The more often partners engage in a fight over a money topic, the more likely the couple is to separate. In fact, the frequency of financial disputes has been recognized as the single best predictor of divorce. Beating out fights about sex, children, and division of household labor.
Reports claim couples who have a disagreement about their finances at a rate of once per week are 30% more likely to divorce than couples who admit to having a money based argument a few times per month.
These statistics lead one to wonder, why so many people split over money.
Why is Money such a Combative Topic?
According to this Psychology Today article, there are two types of money personalities: the spender and the saver. The spender doesn’t place a lot of value on money. To them, money is only valuable in that you can spend it on the things they want. The spender takes a short-term, instant gratification stance on money.
On the opposite end of the spectrum, we have the saver. The saver sees money as invaluable. The value of money lies in saving it. The saver has more of a long-term outlook. They see the value in delaying gratification so they can achieve more significant gains in the future.
According to a Forbes interview with David Bach, author of “Smart Couples Finish Rich,” “financial opposites attract.”
So, if you’re a saver, then you are likely to find yourself attracted to a partner who likes to shop and spend.
Talking about money is still taboo.
An article by the American Psychological Association says our beliefs about money, and our ability to talk about money, are primarily affected by how your family discussed the topic.
Did you grow up in a family where it was okay to talk about money? Or, were you told it was rude and inappropriate to discuss topics of personal finance?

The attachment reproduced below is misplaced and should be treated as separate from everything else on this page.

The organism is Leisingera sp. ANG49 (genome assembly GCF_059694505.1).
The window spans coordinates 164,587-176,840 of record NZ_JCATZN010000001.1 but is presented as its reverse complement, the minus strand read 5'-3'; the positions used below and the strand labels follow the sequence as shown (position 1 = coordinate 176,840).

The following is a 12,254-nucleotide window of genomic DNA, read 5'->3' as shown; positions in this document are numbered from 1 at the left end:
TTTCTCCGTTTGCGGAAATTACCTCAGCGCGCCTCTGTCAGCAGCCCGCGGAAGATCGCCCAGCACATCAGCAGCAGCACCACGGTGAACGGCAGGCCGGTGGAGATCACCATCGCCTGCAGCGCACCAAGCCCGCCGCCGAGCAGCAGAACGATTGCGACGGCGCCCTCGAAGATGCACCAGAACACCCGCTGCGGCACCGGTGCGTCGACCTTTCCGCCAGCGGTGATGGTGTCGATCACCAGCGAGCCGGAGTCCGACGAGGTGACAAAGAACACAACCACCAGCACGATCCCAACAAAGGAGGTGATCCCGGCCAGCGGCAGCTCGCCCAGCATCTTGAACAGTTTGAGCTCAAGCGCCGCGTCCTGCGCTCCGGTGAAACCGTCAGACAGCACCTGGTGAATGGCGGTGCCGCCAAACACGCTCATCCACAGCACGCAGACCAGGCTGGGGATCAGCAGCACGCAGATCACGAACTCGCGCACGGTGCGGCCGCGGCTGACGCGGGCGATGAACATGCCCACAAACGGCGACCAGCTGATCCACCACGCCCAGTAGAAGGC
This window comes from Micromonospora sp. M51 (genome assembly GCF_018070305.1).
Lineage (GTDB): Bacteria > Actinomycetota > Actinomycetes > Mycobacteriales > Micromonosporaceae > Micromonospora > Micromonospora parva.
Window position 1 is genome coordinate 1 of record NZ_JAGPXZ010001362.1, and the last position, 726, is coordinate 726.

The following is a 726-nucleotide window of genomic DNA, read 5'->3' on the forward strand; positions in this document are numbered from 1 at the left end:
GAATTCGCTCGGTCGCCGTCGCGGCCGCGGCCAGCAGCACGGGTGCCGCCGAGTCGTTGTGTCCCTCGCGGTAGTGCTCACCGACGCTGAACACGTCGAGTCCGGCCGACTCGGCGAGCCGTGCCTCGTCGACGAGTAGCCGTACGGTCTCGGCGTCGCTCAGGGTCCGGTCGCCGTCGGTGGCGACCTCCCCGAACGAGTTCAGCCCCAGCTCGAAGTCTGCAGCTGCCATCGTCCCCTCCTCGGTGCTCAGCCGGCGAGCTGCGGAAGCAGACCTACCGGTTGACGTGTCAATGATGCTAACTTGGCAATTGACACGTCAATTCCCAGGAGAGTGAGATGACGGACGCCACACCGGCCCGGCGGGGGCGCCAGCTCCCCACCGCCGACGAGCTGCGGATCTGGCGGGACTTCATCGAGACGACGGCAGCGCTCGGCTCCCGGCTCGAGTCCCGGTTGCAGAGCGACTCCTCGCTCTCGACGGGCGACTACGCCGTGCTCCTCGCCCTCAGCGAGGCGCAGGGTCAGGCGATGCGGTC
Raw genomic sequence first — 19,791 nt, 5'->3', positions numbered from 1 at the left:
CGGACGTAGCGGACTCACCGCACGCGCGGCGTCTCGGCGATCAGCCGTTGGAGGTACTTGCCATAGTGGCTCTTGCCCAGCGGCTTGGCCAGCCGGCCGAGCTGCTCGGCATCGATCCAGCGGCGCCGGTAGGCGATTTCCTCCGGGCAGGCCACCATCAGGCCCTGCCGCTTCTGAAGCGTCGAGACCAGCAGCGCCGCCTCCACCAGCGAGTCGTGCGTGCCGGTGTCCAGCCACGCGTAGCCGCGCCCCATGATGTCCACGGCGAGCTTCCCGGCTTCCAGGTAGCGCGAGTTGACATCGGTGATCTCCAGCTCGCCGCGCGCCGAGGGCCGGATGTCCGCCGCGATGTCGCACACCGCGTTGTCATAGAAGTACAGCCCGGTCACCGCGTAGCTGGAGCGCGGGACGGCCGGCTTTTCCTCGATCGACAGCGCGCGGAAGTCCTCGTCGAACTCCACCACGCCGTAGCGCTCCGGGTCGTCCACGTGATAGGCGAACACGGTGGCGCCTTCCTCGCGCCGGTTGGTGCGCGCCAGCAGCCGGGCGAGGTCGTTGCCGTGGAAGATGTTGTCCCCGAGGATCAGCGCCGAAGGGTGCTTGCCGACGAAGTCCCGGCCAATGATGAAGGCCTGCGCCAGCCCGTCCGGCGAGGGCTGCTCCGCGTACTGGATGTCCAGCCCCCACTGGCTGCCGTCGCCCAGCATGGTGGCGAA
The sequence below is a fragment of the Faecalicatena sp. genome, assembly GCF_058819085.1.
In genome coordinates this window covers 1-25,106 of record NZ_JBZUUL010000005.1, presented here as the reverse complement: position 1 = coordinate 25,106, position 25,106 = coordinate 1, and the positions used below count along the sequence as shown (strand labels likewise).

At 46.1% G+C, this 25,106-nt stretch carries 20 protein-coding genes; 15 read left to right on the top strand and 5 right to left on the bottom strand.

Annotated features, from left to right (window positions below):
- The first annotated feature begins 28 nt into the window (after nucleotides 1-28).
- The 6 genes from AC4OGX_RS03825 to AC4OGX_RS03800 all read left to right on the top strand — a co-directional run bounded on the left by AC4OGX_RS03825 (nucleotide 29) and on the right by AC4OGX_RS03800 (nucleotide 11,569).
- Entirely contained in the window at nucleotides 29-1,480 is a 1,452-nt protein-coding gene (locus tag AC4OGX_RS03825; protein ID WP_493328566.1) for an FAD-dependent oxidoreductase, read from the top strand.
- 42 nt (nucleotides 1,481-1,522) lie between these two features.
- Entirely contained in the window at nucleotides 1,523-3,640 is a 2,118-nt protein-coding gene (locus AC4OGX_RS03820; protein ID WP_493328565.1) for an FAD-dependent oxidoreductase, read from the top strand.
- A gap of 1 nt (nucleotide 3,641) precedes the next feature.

A lack of financial literacy.
When you don’t know the first thing about your personal finances how do you initiate a conversation about money with your romantic partner? Where do you start? How do you articulate a financial goal or problem you don’t understand? What do you do if one, or both, of you don’t feel confident enough in your financial knowledge to even approach a discussion about money?
It’s a charged topic.
When you are in a relationship, it’s likely one person makes more money than the other. This can create a power dynamic. “I make more money so I should make more of the decisions.”
Despite living in a more progressive time and society, we still need to talk about the fact that there are some deep-rooted gender norms. A 2017 Refinery article caused quite a stir when it stated women who made more money often felt “ashamed”.
Sad, but true.
Additionally, other studies have found when women earn more than their male partner it can increase their chance of divorce by 50%.
So, times are a-changin’… but slowly.
There’s still a lot more work needing to be done to ensure women are able to feel proud of their achievements and to remove the belief that a man’s value is tied to his ability to bring home the fatter paycheck.
Again, many of these gender norms are ingrained in us by our families and our upbringing. We might not even be aware of them until faced with a situation bringing us discomfort and making us question where we stand on the issue.